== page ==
Motorcycle race fan: “How many championships ya got?”
Motorcycle racer Gary Jones: “Three or four.”
Winning a national motocross championship is no easy feat, but try winning three or four titles, as Gary Jones did.
Wait a minute, three or four? Which is it … three, or four?
Good question, because Jones’ first AMA 250 National Championship (1971) was soon nullified and later recycled back into the record books, then mothballed again by the AMA. Jones’ overall performance as top-scoring American in the 1971 Inter-AMA Series that pitted Europe’s best racers against America’s growing legion of motocrossers earned him the title. Jones didn’t win the 1971 Inter-AMA Series outright; he scored the most points among American riders. Instead, the experienced European riders dominated the Inter-AMA championship, leaving the Americans to squabble over the AMA National points. Jones’ point tally earned him the AMA’s first 250 motocross national championship. The AMA has since ping-ponged back and forth regarding recognition of Jones’ 1971 national championship status.
Jones once told Cycle News: “I actually won it [250 championship] twice for Yamaha, but that first year  they [AMA] didn’t call it a National series. Then they did, and then they didn’t, so I don’t know what to say on that one. I say four, and everybody else says four, but the AMA says three, so I don’t know what to tell you. That’s the AMA.”
Putting politics aside, consider Jones’ equally meaningful AMA 250 titles that he won in subsequent years. The 1972 title was aboard Yamaha’s YZ250 (an improved version of his 1971 bike based on a modified DT-1 that Jones, brother Dewayne and their father Don Jones developed in 1970-1971). The following year he rode Honda’s new Honda Elsinore 250 to the championship, winning in 1974 for Can-Am. Foremost, there never was a question who the top dog was in the 250 class during that fairy-tale time, either, although Marty Tripes and several others certainly factor into the conversation.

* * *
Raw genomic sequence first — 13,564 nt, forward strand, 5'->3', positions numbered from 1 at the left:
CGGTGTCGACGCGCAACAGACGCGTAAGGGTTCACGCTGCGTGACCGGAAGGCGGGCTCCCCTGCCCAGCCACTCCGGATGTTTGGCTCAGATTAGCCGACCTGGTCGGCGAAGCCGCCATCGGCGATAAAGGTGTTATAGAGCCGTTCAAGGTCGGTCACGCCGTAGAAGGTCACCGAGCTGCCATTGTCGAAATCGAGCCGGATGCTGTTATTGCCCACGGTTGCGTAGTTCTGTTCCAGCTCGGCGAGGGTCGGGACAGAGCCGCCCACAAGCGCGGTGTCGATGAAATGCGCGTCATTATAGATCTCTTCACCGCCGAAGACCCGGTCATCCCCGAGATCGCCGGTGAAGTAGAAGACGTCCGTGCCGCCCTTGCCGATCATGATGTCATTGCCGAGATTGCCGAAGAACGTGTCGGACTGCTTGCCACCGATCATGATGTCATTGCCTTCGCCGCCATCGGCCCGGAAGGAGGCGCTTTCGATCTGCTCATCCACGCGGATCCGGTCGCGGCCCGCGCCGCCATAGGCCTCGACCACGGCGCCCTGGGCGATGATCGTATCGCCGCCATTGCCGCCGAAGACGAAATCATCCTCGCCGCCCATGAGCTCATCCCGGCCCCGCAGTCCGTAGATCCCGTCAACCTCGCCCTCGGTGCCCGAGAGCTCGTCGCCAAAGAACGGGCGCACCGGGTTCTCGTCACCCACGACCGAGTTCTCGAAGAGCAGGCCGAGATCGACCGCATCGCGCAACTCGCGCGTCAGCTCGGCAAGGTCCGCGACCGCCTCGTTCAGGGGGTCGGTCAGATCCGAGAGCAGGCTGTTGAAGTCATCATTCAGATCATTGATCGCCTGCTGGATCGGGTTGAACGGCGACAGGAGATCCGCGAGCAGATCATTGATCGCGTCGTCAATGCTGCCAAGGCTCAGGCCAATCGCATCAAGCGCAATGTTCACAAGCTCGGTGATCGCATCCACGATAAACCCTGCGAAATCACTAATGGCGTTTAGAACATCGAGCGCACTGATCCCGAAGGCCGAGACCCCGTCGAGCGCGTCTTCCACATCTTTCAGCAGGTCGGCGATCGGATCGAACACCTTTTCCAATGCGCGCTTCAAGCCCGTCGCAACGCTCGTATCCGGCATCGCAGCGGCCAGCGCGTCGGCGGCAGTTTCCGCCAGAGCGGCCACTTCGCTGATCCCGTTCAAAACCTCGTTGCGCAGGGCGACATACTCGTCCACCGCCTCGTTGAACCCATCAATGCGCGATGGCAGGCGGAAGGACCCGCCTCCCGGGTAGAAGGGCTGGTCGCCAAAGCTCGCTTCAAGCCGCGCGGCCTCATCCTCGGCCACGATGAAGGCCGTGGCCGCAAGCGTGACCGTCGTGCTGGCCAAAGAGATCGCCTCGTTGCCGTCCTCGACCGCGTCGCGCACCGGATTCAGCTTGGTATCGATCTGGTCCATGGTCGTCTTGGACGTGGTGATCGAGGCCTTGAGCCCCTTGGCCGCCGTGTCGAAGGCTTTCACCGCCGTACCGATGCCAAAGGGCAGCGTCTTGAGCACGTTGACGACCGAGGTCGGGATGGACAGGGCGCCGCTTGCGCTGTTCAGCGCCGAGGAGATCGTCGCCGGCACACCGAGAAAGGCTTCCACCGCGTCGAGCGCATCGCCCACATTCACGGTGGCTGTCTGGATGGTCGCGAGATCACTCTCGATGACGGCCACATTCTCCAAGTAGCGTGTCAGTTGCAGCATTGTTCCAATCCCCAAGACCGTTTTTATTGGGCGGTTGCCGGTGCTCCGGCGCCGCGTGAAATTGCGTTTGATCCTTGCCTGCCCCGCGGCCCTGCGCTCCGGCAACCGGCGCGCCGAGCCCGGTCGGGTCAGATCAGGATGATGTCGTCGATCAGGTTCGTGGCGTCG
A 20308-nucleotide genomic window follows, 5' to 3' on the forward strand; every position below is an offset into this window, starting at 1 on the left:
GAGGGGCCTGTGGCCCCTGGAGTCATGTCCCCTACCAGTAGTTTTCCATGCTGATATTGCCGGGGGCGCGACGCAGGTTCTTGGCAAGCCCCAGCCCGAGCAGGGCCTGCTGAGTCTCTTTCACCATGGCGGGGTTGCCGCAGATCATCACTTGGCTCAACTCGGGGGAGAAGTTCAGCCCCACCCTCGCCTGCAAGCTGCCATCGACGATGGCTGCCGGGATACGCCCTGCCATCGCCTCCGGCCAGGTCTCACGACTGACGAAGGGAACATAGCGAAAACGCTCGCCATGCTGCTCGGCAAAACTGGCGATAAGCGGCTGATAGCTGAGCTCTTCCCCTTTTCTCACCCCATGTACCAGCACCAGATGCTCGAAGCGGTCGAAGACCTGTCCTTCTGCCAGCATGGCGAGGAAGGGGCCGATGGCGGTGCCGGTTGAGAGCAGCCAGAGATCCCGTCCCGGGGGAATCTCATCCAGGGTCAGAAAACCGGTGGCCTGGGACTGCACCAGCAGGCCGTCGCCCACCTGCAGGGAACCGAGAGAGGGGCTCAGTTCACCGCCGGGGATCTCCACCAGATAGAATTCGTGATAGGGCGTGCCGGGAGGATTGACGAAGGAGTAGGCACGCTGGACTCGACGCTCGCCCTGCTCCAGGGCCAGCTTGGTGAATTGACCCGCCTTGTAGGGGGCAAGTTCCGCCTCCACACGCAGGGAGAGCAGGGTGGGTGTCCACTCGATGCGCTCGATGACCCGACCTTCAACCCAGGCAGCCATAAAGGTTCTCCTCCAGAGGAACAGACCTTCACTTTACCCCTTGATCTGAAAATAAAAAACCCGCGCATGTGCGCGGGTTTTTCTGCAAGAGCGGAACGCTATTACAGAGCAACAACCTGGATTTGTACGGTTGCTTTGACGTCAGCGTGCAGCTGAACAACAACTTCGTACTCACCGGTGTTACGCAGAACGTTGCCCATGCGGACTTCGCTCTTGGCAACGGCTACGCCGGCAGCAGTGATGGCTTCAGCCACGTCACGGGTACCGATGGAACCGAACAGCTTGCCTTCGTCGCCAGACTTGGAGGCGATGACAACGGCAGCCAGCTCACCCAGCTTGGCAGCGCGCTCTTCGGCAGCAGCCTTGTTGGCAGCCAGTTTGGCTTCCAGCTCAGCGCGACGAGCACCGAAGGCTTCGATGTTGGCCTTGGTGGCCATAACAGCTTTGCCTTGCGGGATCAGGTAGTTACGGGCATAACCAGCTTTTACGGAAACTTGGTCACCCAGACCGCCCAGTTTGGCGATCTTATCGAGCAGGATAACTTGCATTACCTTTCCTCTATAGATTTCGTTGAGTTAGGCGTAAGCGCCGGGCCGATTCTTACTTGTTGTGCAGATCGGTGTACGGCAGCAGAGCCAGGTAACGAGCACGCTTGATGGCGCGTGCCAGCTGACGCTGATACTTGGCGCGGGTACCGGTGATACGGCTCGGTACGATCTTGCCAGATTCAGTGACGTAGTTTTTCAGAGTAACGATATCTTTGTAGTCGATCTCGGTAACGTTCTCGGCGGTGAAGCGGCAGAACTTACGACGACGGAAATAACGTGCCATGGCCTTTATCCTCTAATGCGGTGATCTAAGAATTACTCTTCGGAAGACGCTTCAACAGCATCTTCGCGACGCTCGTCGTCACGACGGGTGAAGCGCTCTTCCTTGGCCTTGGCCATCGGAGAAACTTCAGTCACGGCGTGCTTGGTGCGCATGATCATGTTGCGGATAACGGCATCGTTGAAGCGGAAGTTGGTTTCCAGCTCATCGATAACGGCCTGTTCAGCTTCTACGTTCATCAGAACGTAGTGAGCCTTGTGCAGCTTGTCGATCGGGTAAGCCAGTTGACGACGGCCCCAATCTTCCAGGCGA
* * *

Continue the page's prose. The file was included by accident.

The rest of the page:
Winning wasn’t necessarily easy, though. Jones and Honda definitely had their work cut out for them in 1973, as author David Dewhurst points out in his new book Motocross: The Golden Era (motocrossthegoldenera.com), a chronicle that highlights motocross racing’s magnificent and game-changing early days from the mid-1960s through the halcyon 1980s and early 1990s when chassis and engine development seemingly changed daily.
But the 1973 championship certainly underscored just how dominating a racer Jones could be. Honda offered him and his family (papa Jones and brother Dewayne joined the team, too) factory-built racers, which turned out to be, as Jones told Dewhurst in The Golden Era, “slow compared to my Yamaha (YZ250).”
The factory-prepped Elsinore wasn’t reliable, either. Said Jones in The Golden Era: “The exhaust mounts kept breaking so we had Darryl Bassani make us some pipes. Then the footpegs would bend, but it wasn’t the pegs, it was the frame bending.” As the season unfolded the Elsinore racers seemed to unfold, too. The search for reliability turned into a game of Whack-A-Mole for the Joneses until, finally, their solution was to swap the factory prototype racer for a production CR250M Elsinore, let papa Jones and the boys improve upon it, and then go racing.
Result: Gary Jones won the final six events and his second (or third) championship. It also was Honda’s first-ever motocross title, and the rest, as they say, is history.